The curse of perceived camera status

Olivier Duong, the excellent F8 blog host, wrote (yet another) interesting article a little while ago, about the snobbism and ego status involved in camera ownership. It really resonated with me because I see *so* many people obsessed with that aspect of their camera, it’s scary. Discussing with a friend lately, who’s been swapping models a bit in quest of her perfect, photographic Holy Grail : when I advised her to stick to the camera that served her the best (from samples I’d seen and feedback she’d given me on how that particular model made her feel) she answered, “yes but model X is supposed to be better”.

WTF !?! Better ? Says who ? She’d had both ! One had given her more joy, and much better images, than the other, but she still felt compelled, and somehow obligated, to howl with the pack and consider the other model because of a general perception from web reviews and discussions that it may be “better”.

So where do I stand there on this issue myself ? Well, we all like to get the latest and greatest. I personally hate to spend big bucks and pay full retail for any camera, which usually leads me to wait a good deal of time before laying hand on any particular highly sought for model. I’ve also discovered it a great cure for GAS (Gear Acquisition Syndrom) attacks. When a just announced or newly released camera is keeping me from sleeping at night (do not laugh, it happens), I just tell myself : YES I AM going to get it… Later. I give myself a time frame in which I will allow myself to purchase said model. And it works brilliantly ! I make it a short enough delay to be acceptable, but long enough (a trimester is a pretty safe bet) that in the meanwhile I’ve either come to my senses, or another maker has announced a more desirable model yet (and often, both). It’s a winning situation here because either I realize that I didn’t need/want that model as much as I thought, or I still want it, my need has stood the trial of time, and I can indeed get one for a much better price than I would have initially, any early bugs being fixed, FW updates released, potential issues known and found workarounds for, etc.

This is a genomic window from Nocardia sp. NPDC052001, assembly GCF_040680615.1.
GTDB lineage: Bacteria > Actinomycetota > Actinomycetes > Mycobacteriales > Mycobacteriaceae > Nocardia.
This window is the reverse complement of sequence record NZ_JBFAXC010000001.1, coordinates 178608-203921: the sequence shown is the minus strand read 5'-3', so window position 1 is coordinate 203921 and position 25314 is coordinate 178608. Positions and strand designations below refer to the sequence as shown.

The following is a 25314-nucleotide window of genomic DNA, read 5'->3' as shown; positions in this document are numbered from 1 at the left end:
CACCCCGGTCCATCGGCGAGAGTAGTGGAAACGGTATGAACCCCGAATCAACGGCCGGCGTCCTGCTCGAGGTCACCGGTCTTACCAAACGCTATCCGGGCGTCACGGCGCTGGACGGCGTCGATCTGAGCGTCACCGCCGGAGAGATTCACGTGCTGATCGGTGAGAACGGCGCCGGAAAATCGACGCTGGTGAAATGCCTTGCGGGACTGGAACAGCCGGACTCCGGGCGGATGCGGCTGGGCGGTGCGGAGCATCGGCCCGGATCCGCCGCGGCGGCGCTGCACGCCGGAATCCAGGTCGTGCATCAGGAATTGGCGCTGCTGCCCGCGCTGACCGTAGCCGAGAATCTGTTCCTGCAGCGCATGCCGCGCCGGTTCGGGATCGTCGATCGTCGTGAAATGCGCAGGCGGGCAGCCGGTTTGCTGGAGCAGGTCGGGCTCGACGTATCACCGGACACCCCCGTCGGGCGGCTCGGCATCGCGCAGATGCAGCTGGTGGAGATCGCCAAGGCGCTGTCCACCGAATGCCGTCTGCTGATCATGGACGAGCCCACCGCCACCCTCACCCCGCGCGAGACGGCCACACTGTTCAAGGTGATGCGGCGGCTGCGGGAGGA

I got only a very few models brand new (D200, D80, GX-1, NEX 6) and had a bad experience half of the time. Waiting is always a winning game. But I’m straying from my original message here, which was, your camera choice shouldn’t have anything to do with status. A camera is a tool (even if I strongly disagree that, as such, we shouldn’t care about how they look, only about how they perform). Just chose yours depending on your needs, skills, budget and personal tastes and inclination, NOT for bragging rights. Pre-ordering the latest Sony A7R or casually displaying a Leica M on a posh leather strap might get you your minute of online glory or social interest, but if you had to get a second mortgage on the house, eat potatoes for the whole month, or have no idea how to operate them or no money to buy lenses for them, you’ll end up being miserable and with zero worthy pictures to share…